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Mental Health

Unsolicited Advice and Mental Health

With the recency of ‘Bell Let’s Talk’ day, one of the things that I have noticed and pondered on is the prevalence of non-professionals giving advice on how to deal with mental illness. As someone who has dealt with mental health issues from a young age, I can recognize the importance of incorporating things such as physical exercise, mindfulness, etc. into your daily routine in order to help mitigate some of the negative impacts that mental illness can have. However, there is often the suggestion that doing things such as this can help to ‘cure’ someone of mental illnesses such as anxiety and depression, as they are often minimized within our society. Myself and others in my friendship circle have discussed how sometimes when we go to certain people to talk about the things we are dealing with, the first response is often “well why don’t you work out more often?” or “maybe you should try just getting out of bed and going for a walk! That would make you feel better!” among other types of advice. Although this advice comes from a good place, things like this can often work to minimize the way that people with mental illness feel, by suggesting that there is a ‘quick fix’ to dealing with these issues. Furthermore, this advice is often coming from people who are not professionals and therefore do not fully understand the best ways to deal with individualized issues.

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Pexels / Christina Morillo

Although I do recognize that mental health counseling is not accessible to everyone (especially at Queen’s – I could write pages on this topic in itself) it is important to recognize that professionals are the ones who are trained to give advice specific to each client’s issue. From my personal experience, when I go to someone about something I am dealing with, I generally just want someone to listen to me and validate the way that I am feeling. When I have received unsolicited advice in the past, it has made me feel as though I am doing something wrong because I feel like I physically can’t even get out of bed some days to go for a walk. Even if there is evidence to suggest that doing things like working out more often may make you feel better, sometimes you have to work on dealing with the root of the problem, before you can even think about adding coping mechanisms.  Personally, when my friends validate me through saying things such as “it’s okay that you feel this way right now, how can we best support you?” or “we’re always here to listen to you” or “your feelings are completely valid, we understand that this must be a lot for you right now” are so much more helpful than trying to give advice on issues that even they may not fully understand. Mental health professionals exist for a reason and I fully believe that they should be accessible to everyone in order to get the best advice possible. If someone you know is going through something, just try to be an open ear without suggesting solutions unless they ask for them, sometimes this can be the only thing that they need.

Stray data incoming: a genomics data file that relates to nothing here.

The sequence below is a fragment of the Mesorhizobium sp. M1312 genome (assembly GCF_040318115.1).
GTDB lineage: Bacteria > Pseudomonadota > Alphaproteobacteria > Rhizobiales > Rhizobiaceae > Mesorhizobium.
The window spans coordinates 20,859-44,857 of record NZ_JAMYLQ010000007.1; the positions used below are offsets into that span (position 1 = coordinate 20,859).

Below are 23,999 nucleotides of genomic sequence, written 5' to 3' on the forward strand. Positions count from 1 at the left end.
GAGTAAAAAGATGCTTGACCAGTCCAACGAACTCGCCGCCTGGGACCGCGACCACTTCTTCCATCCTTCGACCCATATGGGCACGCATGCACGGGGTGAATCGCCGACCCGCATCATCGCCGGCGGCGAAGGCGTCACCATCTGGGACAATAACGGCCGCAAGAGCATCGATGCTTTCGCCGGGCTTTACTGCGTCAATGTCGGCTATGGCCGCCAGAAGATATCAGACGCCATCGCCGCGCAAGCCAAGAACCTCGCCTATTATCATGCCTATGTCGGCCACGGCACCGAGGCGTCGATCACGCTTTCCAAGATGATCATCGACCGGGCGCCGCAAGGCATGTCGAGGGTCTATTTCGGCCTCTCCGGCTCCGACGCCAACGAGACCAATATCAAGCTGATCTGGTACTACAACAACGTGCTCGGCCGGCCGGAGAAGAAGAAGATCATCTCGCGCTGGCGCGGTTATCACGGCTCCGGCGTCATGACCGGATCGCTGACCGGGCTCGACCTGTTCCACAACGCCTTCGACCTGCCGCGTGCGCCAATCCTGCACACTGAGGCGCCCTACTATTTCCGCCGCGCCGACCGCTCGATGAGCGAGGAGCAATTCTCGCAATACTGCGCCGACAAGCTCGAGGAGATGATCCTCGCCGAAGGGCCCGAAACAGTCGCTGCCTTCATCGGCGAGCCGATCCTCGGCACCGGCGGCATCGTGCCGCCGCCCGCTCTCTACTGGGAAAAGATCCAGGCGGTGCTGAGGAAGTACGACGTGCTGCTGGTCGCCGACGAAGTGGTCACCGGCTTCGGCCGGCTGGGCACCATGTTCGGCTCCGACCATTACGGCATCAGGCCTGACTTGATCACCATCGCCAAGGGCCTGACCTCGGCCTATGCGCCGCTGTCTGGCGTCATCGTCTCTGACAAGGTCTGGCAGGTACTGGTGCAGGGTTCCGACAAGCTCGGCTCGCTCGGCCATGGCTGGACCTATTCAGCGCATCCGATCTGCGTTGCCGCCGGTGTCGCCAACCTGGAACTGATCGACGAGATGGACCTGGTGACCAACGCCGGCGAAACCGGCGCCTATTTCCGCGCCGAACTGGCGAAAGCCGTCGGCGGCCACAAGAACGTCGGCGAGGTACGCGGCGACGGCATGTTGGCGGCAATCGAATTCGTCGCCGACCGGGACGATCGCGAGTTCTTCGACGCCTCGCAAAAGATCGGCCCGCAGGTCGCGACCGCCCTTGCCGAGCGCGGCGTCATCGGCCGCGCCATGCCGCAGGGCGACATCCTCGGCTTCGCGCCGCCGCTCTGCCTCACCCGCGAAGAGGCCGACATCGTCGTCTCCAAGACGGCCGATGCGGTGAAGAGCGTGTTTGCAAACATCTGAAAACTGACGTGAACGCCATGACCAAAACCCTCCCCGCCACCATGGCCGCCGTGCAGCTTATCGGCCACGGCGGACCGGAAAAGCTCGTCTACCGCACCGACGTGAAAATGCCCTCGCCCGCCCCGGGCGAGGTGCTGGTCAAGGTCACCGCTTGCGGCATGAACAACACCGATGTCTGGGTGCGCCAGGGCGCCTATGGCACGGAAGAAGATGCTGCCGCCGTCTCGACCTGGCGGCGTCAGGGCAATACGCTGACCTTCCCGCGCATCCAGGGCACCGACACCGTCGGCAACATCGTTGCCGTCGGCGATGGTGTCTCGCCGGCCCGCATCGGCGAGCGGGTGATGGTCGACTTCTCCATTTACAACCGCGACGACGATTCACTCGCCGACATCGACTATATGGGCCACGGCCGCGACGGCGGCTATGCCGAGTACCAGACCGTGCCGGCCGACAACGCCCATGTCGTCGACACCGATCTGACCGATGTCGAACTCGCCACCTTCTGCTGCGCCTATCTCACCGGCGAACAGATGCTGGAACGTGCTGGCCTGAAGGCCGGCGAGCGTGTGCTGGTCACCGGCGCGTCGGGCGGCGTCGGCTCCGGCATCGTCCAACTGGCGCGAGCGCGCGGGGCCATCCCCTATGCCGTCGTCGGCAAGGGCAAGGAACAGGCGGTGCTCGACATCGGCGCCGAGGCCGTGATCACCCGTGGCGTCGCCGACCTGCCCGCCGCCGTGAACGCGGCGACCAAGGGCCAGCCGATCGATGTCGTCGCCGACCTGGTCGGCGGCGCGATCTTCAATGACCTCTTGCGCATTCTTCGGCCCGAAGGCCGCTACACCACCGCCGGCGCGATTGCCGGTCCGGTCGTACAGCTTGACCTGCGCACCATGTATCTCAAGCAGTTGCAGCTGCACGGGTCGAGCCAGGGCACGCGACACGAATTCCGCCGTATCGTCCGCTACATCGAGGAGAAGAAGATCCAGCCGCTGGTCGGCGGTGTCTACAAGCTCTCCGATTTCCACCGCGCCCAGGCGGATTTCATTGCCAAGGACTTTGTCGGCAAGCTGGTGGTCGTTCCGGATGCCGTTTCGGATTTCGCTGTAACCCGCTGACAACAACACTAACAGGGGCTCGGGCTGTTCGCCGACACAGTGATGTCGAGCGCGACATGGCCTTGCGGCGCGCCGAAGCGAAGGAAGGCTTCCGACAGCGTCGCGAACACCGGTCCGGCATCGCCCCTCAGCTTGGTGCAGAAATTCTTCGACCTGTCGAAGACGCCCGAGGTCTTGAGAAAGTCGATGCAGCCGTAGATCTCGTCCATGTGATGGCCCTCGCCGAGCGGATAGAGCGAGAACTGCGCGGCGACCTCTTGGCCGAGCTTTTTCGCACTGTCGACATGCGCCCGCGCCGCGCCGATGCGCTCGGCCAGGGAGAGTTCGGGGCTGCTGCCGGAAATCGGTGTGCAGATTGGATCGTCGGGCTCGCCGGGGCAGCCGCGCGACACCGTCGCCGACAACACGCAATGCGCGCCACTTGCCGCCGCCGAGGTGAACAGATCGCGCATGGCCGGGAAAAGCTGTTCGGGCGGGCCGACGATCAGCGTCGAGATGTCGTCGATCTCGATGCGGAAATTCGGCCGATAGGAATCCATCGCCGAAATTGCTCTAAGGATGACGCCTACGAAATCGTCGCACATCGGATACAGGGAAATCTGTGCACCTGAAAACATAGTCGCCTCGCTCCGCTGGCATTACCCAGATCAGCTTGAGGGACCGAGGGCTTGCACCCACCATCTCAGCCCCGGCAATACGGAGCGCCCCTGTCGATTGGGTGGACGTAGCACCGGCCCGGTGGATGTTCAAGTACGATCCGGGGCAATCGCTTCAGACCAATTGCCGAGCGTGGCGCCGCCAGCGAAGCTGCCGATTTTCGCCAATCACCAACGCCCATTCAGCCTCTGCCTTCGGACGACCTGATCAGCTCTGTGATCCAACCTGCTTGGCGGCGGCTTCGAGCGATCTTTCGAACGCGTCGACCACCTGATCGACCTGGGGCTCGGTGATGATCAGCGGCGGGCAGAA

Eirinn Chisholm

Queen's U '21

My name is Eirinn and I'm 21 years old. Thank you for checking out my writing here on Her Campus :)
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